Claim any state benefits, council benefits or tax credits you may be eligible for. The top two organisations in the list of advice agencies can help you with this.

Make sure you are actually liable for any of the debts you are currently struggling to repay. It may be that some are in someone else’s name or that there are valid legal arguments as to why you are not obliged to pay. Again the listed advice agencies can advise you about this in detail.

Step Four – Raising Money
If you have assets you can sell – jewels, vehicles, caravan, etc – these may raise enough cash to get rid of your debts. If so, trying to pay off priority debts first would make sense.

If your debt total isn’t huge but is nonetheless currently unmanageable, you might want to see if you can transfer balances onto a 0% balance transfer card and try to pay it off within the limit.

Be very wary of debt consolidation loans secured on any property you have

Step Five – Seeking Advice
The need for debt advice is increasing dramatically in the UK – so you are not alone!

You can get full help with benefits or tax credits claims as well as debt advice from your nearest Citizens Advice or through Community Legal Advice. They can also help deal with county court judgments or other legal action against you and will advise you about issues such as your credit rating.

You should not have to pay for advice. “Debt management companies” that ask for a fee rarely deal with priority debts and their quality can vary.

If it is just an issue of restructuring repayments of large debts owed to ordinary creditors, the Consumer Credit Counselling Service offers a decent, free, debt management service and they have a good record of dealing successfully with ordinary, non-priority creditors.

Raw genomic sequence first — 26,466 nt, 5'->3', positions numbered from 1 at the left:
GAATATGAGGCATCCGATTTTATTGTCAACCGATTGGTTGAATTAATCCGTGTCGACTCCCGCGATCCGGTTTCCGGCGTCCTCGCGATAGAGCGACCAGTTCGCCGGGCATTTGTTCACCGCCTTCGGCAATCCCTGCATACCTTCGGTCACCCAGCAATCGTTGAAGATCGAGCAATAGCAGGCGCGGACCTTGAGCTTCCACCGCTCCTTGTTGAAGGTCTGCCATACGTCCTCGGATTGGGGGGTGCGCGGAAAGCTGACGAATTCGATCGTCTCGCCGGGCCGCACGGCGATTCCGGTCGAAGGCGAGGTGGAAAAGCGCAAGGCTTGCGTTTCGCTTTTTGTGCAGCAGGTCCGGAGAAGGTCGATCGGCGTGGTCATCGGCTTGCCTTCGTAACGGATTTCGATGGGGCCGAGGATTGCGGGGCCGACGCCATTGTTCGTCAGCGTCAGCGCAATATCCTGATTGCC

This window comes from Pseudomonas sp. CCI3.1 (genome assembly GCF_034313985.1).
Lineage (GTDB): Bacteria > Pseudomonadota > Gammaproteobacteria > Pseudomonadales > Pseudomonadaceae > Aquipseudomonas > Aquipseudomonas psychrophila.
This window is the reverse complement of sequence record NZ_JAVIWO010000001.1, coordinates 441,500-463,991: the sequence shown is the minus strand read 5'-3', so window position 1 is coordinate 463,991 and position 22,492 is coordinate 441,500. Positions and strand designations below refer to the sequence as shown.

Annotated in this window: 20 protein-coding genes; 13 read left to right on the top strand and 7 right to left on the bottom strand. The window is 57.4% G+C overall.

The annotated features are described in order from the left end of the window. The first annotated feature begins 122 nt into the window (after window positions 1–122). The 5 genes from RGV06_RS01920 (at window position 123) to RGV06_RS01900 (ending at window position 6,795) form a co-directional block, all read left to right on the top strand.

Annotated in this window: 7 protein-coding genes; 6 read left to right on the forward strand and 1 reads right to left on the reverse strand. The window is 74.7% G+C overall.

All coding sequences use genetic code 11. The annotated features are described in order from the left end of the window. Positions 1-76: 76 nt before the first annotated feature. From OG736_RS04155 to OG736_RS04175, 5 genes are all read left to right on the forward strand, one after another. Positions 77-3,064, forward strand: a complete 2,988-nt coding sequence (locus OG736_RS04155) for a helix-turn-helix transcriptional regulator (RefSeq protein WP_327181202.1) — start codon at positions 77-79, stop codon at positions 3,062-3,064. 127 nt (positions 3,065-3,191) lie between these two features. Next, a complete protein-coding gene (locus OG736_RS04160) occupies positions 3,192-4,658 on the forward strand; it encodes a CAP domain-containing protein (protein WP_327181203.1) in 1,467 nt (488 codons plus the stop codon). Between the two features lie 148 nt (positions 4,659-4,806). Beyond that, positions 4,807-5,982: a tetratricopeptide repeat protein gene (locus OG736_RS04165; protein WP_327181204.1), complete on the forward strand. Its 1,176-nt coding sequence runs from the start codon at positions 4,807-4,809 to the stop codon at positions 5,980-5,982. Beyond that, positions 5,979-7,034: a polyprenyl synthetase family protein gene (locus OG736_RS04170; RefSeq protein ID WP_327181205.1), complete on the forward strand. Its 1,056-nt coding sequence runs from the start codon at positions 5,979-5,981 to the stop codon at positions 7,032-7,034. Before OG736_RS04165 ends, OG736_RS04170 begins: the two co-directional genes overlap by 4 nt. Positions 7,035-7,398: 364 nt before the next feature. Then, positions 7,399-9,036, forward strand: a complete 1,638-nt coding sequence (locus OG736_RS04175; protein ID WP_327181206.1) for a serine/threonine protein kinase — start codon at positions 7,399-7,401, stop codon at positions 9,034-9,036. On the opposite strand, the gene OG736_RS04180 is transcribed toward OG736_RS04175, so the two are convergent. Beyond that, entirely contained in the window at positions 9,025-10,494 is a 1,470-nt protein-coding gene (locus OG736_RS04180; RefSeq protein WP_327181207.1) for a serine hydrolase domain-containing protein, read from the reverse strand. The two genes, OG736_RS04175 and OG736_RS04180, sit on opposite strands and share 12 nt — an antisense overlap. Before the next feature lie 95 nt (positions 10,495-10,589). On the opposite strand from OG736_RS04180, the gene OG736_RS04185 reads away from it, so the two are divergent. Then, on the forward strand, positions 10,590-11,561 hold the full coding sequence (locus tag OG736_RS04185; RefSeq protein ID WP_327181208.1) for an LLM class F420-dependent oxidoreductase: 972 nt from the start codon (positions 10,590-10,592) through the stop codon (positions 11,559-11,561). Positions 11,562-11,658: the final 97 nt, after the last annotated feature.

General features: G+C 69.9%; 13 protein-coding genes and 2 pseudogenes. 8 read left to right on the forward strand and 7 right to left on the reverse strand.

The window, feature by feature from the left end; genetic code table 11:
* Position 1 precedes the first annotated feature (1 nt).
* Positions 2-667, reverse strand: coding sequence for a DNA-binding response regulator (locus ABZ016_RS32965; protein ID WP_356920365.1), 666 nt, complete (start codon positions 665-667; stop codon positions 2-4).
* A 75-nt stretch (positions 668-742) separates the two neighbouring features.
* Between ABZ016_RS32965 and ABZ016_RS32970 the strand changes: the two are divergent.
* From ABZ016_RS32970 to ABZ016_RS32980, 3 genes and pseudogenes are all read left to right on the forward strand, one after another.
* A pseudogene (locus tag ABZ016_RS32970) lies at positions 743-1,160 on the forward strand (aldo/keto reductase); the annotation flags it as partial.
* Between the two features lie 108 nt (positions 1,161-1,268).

To Sum Up
Help is at hand for dealing with your debts if your household budget doesn’t balance and you are struggling. It is important to get debt advice tailored to your own specific situation and this article serves only as a guide. If your debts are comparatively small, you could consider trying to obtain a 0% balance transfer credit card.

If you have no priority debts and your credit commitments are too large to deal with, you could contact the Consumer Credit Counselling Service for help with negotiating reduced repayments.

Whatever you do, get free advice first about dealing with your debts from one of the agencies listed on this page.

Sources of free advice and help (click on the links)

  • Community Legal Advice provides advice and casework over the phone on debt, benefits, housing and employment problems and the website and has a search feature to locate details of your nearest free advice agency for face-to-face casework help if you prefer that
  • Foxhill & Parson Cross Advice Service
    522-524 Wordsworth Avenue
    Sheffield S5 9JG
    Tel: 245 0287
  • Hillsborough and Area Advice Service
    Proctor Place, Hillsborough
    Sheffield S6 4HF
    Tel: 285 2020

(© Russell Cavanagh. This article is based on journalistic research, although the author was a specialist housing and debt adviser for over a decade. It does not constitute financial advice. Any information should be considered in regard to specific circumstances. All tips are followed at your own risk and should be followed up with your own research.)